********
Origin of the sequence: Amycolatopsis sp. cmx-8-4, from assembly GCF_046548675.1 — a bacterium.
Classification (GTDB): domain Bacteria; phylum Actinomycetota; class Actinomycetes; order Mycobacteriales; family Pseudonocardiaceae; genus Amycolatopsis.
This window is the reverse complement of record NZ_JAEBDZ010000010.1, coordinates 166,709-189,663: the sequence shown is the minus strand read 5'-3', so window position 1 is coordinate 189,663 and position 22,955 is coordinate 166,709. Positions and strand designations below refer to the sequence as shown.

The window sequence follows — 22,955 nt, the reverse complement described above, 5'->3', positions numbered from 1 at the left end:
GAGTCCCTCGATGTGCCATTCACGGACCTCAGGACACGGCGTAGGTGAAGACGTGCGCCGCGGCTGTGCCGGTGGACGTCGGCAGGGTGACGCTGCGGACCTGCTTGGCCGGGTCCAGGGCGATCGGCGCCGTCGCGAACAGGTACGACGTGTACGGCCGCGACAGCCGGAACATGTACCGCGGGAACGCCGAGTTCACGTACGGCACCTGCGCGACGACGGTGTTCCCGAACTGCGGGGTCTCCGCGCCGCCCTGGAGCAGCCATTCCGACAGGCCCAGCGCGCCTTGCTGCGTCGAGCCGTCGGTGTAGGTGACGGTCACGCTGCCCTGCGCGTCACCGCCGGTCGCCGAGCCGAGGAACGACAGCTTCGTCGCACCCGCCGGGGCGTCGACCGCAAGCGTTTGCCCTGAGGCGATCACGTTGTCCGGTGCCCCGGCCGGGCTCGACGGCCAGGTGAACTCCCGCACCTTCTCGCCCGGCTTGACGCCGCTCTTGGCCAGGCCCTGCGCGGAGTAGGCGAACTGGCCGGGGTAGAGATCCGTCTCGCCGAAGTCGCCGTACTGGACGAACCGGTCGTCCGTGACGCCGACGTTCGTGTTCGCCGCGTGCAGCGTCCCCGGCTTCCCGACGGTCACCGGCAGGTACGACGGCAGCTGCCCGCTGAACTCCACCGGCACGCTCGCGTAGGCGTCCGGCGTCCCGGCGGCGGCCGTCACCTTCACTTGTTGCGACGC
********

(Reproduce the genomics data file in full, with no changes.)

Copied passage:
Origin of the sequence: Amycolatopsis sp. cmx-8-4, from assembly GCF_046548675.1 — a bacterium.
Classification (GTDB): domain Bacteria; phylum Actinomycetota; class Actinomycetes; order Mycobacteriales; family Pseudonocardiaceae; genus Amycolatopsis.
This window is the reverse complement of record NZ_JAEBDZ010000010.1, coordinates 166,709-189,663: the sequence shown is the minus strand read 5'-3', so window position 1 is coordinate 189,663 and position 22,955 is coordinate 166,709. Positions and strand designations below refer to the sequence as shown.

The window sequence follows — 22,955 nt, the reverse complement described above, 5'->3', positions numbered from 1 at the left end:
GAGTCCCTCGATGTGCCATTCACGGACCTCAGGACACGGCGTAGGTGAAGACGTGCGCCGCGGCTGTGCCGGTGGACGTCGGCAGGGTGACGCTGCGGACCTGCTTGGCCGGGTCCAGGGCGATCGGCGCCGTCGCGAACAGGTACGACGTGTACGGCCGCGACAGCCGGAACATGTACCGCGGGAACGCCGAGTTCACGTACGGCACCTGCGCGACGACGGTGTTCCCGAACTGCGGGGTCTCCGCGCCGCCCTGGAGCAGCCATTCCGACAGGCCCAGCGCGCCTTGCTGCGTCGAGCCGTCGGTGTAGGTGACGGTCACGCTGCCCTGCGCGTCACCGCCGGTCGCCGAGCCGAGGAACGACAGCTTCGTCGCACCCGCCGGGGCGTCGACCGCAAGCGTTTGCCCTGAGGCGATCACGTTGTCCGGTGCCCCGGCCGGGCTCGACGGCCAGGTGAACTCCCGCACCTTCTCGCCCGGCTTGACGCCGCTCTTGGCCAGGCCCTGCGCGGAGTAGGCGAACTGGCCGGGGTAGAGATCCGTCTCGCCGAAGTCGCCGTACTGGACGAACCGGTCGTCCGTGACGCCGACGTTCGTGTTCGCCGCGTGCAGCGTCCCCGGCTTCCCGACGGTCACCGGCAGGTACGACGGCAGCTGCCCGCTGAACTCCACCGGCACGCTCGCGTAGGCGTCCGGCGTCCCGGCGGCGGCCGTCACCTTCACTTGTTGCGACGC